Hedgerow Sloes

Sloes, the fruits of the Blackthorn, are ripening in the hedgerows around Charlton Down. They resemble small grapes or damsons. They look delicious but they seem to be used mostly for flavouring gin.

Allotment Lane

I like to walk to the pathway by the allotments at the top of the village. I call it ‘Allotment Lane’. It is the by-way between Herrison Road and Sherborne Road. A fine group of pines marks the corner of this rough road, right next to the gate leading into the productive private domain of plots tended by Charlton Down residents. There is another gate on the south side of the path a bit further on. This leads to a field with an old derelict barn. I used to venture just inside this gateway to enjoy and photograph the wide panoramic views over the fields and far away. You can see Wood Hill Clump and Hardy Monument clearly from there. But the gate is always securely fastened these days to prevent fly tipping, unauthorised parking, and cattle rustling, no doubt. The hedgerows along the pathway are rich with wild plants (some domesticated too – maybe escapees from the allotments). The luxuriant growth makes a fine and biodiverse habitat that attracts lots of insects, small invertebrates, and birds. This Spring sees the hedge on the north side next to the allotments neatly clipped back. The hedge on the opposite side is still in its full growth from last year.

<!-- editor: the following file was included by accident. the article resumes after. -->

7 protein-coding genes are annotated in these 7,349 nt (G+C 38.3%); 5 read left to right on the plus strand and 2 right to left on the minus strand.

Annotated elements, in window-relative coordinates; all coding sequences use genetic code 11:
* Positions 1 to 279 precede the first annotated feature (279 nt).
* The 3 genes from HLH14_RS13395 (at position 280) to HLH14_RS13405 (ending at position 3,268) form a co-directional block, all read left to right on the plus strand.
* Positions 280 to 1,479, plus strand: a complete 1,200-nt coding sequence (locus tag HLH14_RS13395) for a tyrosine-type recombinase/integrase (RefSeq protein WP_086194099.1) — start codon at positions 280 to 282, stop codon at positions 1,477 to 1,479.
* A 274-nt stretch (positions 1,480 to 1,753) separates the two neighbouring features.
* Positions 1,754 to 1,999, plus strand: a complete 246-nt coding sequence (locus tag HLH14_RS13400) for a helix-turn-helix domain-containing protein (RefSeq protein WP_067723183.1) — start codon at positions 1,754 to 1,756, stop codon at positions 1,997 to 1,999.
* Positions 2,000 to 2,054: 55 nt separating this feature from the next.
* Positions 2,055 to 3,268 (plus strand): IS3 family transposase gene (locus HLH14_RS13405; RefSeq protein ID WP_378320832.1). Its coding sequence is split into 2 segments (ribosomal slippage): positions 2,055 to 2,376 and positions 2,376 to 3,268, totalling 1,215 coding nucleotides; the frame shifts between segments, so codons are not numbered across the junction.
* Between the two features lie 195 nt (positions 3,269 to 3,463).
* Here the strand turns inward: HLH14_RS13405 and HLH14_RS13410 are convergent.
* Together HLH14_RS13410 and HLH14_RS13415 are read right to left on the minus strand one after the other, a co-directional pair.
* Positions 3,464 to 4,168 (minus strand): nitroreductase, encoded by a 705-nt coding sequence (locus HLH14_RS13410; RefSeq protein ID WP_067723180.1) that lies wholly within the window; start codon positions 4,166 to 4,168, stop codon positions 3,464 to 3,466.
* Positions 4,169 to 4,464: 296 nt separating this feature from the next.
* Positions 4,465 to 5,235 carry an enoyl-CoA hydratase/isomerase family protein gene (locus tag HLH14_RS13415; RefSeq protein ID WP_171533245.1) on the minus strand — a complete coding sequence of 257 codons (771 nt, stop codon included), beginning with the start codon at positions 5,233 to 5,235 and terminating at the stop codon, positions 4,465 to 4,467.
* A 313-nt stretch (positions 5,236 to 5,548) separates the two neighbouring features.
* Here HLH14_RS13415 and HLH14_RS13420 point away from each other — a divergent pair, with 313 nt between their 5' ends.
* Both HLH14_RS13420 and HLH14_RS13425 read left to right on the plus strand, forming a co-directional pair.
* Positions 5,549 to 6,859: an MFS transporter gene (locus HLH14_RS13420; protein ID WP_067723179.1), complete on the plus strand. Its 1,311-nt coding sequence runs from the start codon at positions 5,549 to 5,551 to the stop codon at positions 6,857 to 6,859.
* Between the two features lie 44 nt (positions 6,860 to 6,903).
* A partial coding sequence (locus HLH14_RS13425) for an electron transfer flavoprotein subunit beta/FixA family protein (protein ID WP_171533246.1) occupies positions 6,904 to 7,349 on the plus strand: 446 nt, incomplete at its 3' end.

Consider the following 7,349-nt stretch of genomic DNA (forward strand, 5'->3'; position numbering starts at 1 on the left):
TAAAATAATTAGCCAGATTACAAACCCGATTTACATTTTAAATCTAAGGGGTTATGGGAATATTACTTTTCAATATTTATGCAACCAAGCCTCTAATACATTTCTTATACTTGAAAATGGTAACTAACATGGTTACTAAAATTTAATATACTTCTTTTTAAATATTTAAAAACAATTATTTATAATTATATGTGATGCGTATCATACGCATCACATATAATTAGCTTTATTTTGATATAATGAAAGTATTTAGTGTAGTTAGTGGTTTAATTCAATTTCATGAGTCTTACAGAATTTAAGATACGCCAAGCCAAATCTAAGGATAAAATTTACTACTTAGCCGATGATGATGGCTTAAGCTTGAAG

P.S Remember you can click on any picture to enlarge it and see all the images in the gallery.

Blackthorn blossoms

The numerous small blossoms of the blackthorn shrubs are flowering in profusion – clouds of soft, hazy white adorn many of the hedgerows around Charlton Down. They belie the spikiness of the twigs which bear them, and, come the autumn, will have produced the dusty dark blue fruits known as sloes that people sometimes flavour gin with.